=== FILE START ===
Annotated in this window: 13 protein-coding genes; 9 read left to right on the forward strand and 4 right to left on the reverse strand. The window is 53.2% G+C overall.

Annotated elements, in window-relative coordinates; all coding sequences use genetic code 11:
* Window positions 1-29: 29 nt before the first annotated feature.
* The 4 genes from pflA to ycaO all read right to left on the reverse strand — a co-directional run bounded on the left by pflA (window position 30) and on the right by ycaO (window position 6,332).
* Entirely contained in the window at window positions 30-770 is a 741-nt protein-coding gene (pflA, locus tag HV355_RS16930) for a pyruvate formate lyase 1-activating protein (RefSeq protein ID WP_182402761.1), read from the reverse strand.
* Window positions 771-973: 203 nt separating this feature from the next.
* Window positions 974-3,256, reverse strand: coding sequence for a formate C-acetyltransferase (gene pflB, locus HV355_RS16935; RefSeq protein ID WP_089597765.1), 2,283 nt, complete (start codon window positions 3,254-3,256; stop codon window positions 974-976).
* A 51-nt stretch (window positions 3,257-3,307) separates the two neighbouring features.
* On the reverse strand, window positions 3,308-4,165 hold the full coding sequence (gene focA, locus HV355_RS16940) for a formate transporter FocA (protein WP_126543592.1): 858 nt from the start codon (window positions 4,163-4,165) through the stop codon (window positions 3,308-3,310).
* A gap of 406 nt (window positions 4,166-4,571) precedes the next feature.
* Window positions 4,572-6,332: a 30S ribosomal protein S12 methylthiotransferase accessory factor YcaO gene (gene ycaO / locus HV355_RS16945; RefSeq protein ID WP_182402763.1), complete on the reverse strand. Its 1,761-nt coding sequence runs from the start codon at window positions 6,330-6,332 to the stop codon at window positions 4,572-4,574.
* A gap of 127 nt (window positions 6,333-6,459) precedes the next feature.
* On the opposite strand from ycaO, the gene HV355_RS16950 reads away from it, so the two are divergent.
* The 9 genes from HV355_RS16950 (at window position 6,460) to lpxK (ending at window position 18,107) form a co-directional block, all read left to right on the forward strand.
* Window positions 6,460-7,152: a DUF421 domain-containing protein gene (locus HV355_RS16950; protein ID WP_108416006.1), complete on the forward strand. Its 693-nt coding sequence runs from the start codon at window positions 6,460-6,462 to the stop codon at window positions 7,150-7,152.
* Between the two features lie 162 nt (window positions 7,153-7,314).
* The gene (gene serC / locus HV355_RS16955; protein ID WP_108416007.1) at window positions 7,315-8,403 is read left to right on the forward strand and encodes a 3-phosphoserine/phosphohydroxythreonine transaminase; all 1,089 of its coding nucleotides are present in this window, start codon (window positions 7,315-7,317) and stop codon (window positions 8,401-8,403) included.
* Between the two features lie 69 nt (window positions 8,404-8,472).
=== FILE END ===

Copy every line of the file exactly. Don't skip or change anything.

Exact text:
Annotated in this window: 13 protein-coding genes; 9 read left to right on the forward strand and 4 right to left on the reverse strand. The window is 53.2% G+C overall.

Annotated elements, in window-relative coordinates; all coding sequences use genetic code 11:
* Window positions 1-29: 29 nt before the first annotated feature.
* The 4 genes from pflA to ycaO all read right to left on the reverse strand — a co-directional run bounded on the left by pflA (window position 30) and on the right by ycaO (window position 6,332).
* Entirely contained in the window at window positions 30-770 is a 741-nt protein-coding gene (pflA, locus tag HV355_RS16930) for a pyruvate formate lyase 1-activating protein (RefSeq protein ID WP_182402761.1), read from the reverse strand.
* Window positions 771-973: 203 nt separating this feature from the next.
* Window positions 974-3,256, reverse strand: coding sequence for a formate C-acetyltransferase (gene pflB, locus HV355_RS16935; RefSeq protein ID WP_089597765.1), 2,283 nt, complete (start codon window positions 3,254-3,256; stop codon window positions 974-976).
* A 51-nt stretch (window positions 3,257-3,307) separates the two neighbouring features.
* On the reverse strand, window positions 3,308-4,165 hold the full coding sequence (gene focA, locus HV355_RS16940) for a formate transporter FocA (protein WP_126543592.1): 858 nt from the start codon (window positions 4,163-4,165) through the stop codon (window positions 3,308-3,310).
* A gap of 406 nt (window positions 4,166-4,571) precedes the next feature.
* Window positions 4,572-6,332: a 30S ribosomal protein S12 methylthiotransferase accessory factor YcaO gene (gene ycaO / locus HV355_RS16945; RefSeq protein ID WP_182402763.1), complete on the reverse strand. Its 1,761-nt coding sequence runs from the start codon at window positions 6,330-6,332 to the stop codon at window positions 4,572-4,574.
* A gap of 127 nt (window positions 6,333-6,459) precedes the next feature.
* On the opposite strand from ycaO, the gene HV355_RS16950 reads away from it, so the two are divergent.
* The 9 genes from HV355_RS16950 (at window position 6,460) to lpxK (ending at window position 18,107) form a co-directional block, all read left to right on the forward strand.
* Window positions 6,460-7,152: a DUF421 domain-containing protein gene (locus HV355_RS16950; protein ID WP_108416006.1), complete on the forward strand. Its 693-nt coding sequence runs from the start codon at window positions 6,460-6,462 to the stop codon at window positions 7,150-7,152.
* Between the two features lie 162 nt (window positions 7,153-7,314).
* The gene (gene serC / locus HV355_RS16955; protein ID WP_108416007.1) at window positions 7,315-8,403 is read left to right on the forward strand and encodes a 3-phosphoserine/phosphohydroxythreonine transaminase; all 1,089 of its coding nucleotides are present in this window, start codon (window positions 7,315-7,317) and stop codon (window positions 8,401-8,403) included.
* Between the two features lie 69 nt (window positions 8,404-8,472).